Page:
Makerere University’s Gender-responsive Researchers Equipped for Agricultural Transformation (GREAT) project in collaboration with International Rice Research Institute (IRRI) has trained 30 plant breeders and social scientists from South Asia and South-East Asia on gender responsive rice breeding. The two weeks training was conducted via zoom from 17th-20th & 24th-27 May 2021
The purpose was to enhance the capacity of partners to develop gender responsive rice breeding strategies and products and understanding of gender responsive preference analysis to ensure the products address needs of men, women and the youth.
At the end of the training, participants virtually received certificates of participation from Makerere and Cornell University signed by the Vice Chancellor Makerere University Prof. Barnabas Nawangwe and the Director of International Programmes at the College of Agriculture and Life Sciences, Cornell University Prof. Ronnie Coffman.
The training dubbed, “GREAT-IRRI” adopted a blended approach of Self-study materials on Google classroom platform comprised of exercises, handouts and discussion activities, Online interaction among trainers and participants through forums and discussion boards and Live delivery/ Synchronous by Trainers through Zoom (3 hours a day).
The course which attracted participants from the biophysical and social Sciences (28 participants from South Asia and two from South East Asia) was conducted by experts in gender and agriculture from Makerere University College of Agricultural and Environmental Sciences (CAES), the School of Women and Gender Studies (SWGS), Cornell University and international experts.
The trainees were drawn from various disciplines including breeders, soil scientists. horticulturalists. plant pathologists, agronomist, seed system experts, agricultural economists, Social scientists , agricultural extensionists and project managers and evaluators among others.
Majority (50%) were from Nepal (15), Bangladesh (10) India (3) and Philippines(2) representing different institutions including the International Rice Research Institute(CG) Nepal Agricultural Research Council (NARs), Bangladesh Institute of Nuclear Agriculture. Other institutions represented were Indira Gandhi Krishi Vishwavidyalaya, Ministry of Agriculture and Development Nepal and from the Prime Ministers Agriculture Modernization project, Nepal.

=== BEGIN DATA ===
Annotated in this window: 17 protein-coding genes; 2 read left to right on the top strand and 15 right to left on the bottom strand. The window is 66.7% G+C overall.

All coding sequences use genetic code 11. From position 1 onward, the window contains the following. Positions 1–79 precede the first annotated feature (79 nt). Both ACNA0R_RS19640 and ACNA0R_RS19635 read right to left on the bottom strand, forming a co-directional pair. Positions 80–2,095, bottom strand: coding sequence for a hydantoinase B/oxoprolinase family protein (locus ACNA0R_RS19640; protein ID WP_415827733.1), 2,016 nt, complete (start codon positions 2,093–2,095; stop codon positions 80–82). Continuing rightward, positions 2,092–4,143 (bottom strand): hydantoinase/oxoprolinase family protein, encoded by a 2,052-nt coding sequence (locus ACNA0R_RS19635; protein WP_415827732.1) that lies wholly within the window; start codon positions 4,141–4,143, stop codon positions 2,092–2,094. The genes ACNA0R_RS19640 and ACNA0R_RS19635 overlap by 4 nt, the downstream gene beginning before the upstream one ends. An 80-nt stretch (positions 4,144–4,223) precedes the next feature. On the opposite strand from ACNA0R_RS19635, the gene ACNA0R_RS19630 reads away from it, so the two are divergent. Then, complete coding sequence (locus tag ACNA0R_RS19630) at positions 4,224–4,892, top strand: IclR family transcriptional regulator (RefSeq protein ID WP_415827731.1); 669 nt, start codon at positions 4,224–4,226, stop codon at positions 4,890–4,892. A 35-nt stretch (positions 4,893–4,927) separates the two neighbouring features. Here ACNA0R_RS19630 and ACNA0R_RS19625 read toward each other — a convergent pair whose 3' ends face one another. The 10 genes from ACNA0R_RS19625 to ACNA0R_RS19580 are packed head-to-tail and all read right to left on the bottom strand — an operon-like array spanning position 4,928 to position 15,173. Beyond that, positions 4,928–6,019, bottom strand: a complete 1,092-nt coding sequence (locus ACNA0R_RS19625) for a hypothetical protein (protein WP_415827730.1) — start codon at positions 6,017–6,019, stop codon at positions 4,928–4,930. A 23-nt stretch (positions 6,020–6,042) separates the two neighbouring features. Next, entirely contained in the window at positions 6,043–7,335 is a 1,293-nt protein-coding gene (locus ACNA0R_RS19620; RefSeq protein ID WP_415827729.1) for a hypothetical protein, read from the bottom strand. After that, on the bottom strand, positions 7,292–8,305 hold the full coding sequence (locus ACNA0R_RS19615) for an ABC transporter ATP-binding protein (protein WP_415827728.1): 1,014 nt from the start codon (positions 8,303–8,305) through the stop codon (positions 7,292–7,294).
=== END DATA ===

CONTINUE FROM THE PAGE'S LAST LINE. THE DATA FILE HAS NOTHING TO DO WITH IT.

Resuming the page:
Mak Launches Native Chicken Program & Incubator
By Jane Anyango
Makerere University College of Agricultural and Environmental Sciences (CAES) has launched a locally manufactured incubator with a capacity of 1000 eggs at the University Agricultural Research Institute Kabanyolo (MUARIK ) for purposes of training, research and farmers capacity building.
The UGX 4.5 million incubator is made in Uganda by Butenga Farmers, a company based in Kiira. An imported incubator of the same capacity costs UGX 10 million. The incubator is to serve the university for teaching courses on poultry production, hatchery management and for people who want to conduct experiments.
The incubator was procured under the Native Chicken Project funded by the African Union (2019-2021). It is a collaboration between institutions from two countries Mozambique and Uganda with the project lead at Eduardo Mondlane University Mozambique.
At Makerere University, the project is spearheaded by Dr. Donald Rugira Kugonza from the Department of Agricultural Production, CAES.
The project objectives are to increase the number of eggs and meat produced by local chickens and to evaluate the effective models or processes of disseminating improved chicken technologies in Uganda and Mozambique.
One of the main challenges of producing native chicken is that a hen lays 10-15 eggs and takes a period of three weeks to incubate and hatch them. The hen takes an additional six weeks brooding the chicks, which translates into 10 weeks lost in terms of egg production. The same hen repeating the cycle three times a year implies that it has limited time laying eggs as it spends more time brooding.
The project researchers carried out surveys in 60 districts of Uganda, collected 2,000 eggs from 40 districts incubated, hatched and evaluated them for growth rate and egg production.
The project aims to breed native chicken that can produce 100 eggs per hen per year as opposed to the current production of 30-45 eggs. The project also aims to reduce the maturity period from the current six to three months.